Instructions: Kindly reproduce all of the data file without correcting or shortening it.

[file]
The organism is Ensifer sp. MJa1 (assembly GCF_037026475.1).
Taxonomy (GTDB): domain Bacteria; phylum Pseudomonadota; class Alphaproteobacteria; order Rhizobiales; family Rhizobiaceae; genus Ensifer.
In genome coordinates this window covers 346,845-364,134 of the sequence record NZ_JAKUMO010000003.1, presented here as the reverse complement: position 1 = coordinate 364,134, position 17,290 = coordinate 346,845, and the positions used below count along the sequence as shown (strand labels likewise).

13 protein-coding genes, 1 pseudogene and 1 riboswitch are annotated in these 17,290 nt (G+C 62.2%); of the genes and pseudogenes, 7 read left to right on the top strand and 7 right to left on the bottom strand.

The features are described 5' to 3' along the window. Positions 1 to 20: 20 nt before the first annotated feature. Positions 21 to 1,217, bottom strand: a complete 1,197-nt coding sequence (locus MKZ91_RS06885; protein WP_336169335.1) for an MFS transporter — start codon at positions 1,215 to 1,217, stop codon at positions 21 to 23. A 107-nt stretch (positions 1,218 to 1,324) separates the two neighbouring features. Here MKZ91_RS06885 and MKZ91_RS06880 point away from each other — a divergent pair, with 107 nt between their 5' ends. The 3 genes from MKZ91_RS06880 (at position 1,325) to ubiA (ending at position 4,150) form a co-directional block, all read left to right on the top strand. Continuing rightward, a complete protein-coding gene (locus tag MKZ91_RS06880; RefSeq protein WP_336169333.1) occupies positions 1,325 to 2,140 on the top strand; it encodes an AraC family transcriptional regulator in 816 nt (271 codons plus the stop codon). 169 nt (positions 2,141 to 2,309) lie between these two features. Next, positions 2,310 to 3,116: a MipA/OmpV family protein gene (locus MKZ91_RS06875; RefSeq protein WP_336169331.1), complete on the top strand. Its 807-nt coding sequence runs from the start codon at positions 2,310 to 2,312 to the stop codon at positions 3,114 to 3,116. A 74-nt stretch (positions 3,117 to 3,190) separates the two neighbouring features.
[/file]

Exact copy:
The organism is Ensifer sp. MJa1 (assembly GCF_037026475.1).
Taxonomy (GTDB): domain Bacteria; phylum Pseudomonadota; class Alphaproteobacteria; order Rhizobiales; family Rhizobiaceae; genus Ensifer.
In genome coordinates this window covers 346,845-364,134 of the sequence record NZ_JAKUMO010000003.1, presented here as the reverse complement: position 1 = coordinate 364,134, position 17,290 = coordinate 346,845, and the positions used below count along the sequence as shown (strand labels likewise).

13 protein-coding genes, 1 pseudogene and 1 riboswitch are annotated in these 17,290 nt (G+C 62.2%); of the genes and pseudogenes, 7 read left to right on the top strand and 7 right to left on the bottom strand.

The features are described 5' to 3' along the window. Positions 1 to 20: 20 nt before the first annotated feature. Positions 21 to 1,217, bottom strand: a complete 1,197-nt coding sequence (locus MKZ91_RS06885; protein WP_336169335.1) for an MFS transporter — start codon at positions 1,215 to 1,217, stop codon at positions 21 to 23. A 107-nt stretch (positions 1,218 to 1,324) separates the two neighbouring features. Here MKZ91_RS06885 and MKZ91_RS06880 point away from each other — a divergent pair, with 107 nt between their 5' ends. The 3 genes from MKZ91_RS06880 (at position 1,325) to ubiA (ending at position 4,150) form a co-directional block, all read left to right on the top strand. Continuing rightward, a complete protein-coding gene (locus tag MKZ91_RS06880; RefSeq protein WP_336169333.1) occupies positions 1,325 to 2,140 on the top strand; it encodes an AraC family transcriptional regulator in 816 nt (271 codons plus the stop codon). 169 nt (positions 2,141 to 2,309) lie between these two features. Next, positions 2,310 to 3,116: a MipA/OmpV family protein gene (locus MKZ91_RS06875; RefSeq protein WP_336169331.1), complete on the top strand. Its 807-nt coding sequence runs from the start codon at positions 2,310 to 2,312 to the stop codon at positions 3,114 to 3,116. A 74-nt stretch (positions 3,117 to 3,190) separates the two neighbouring features.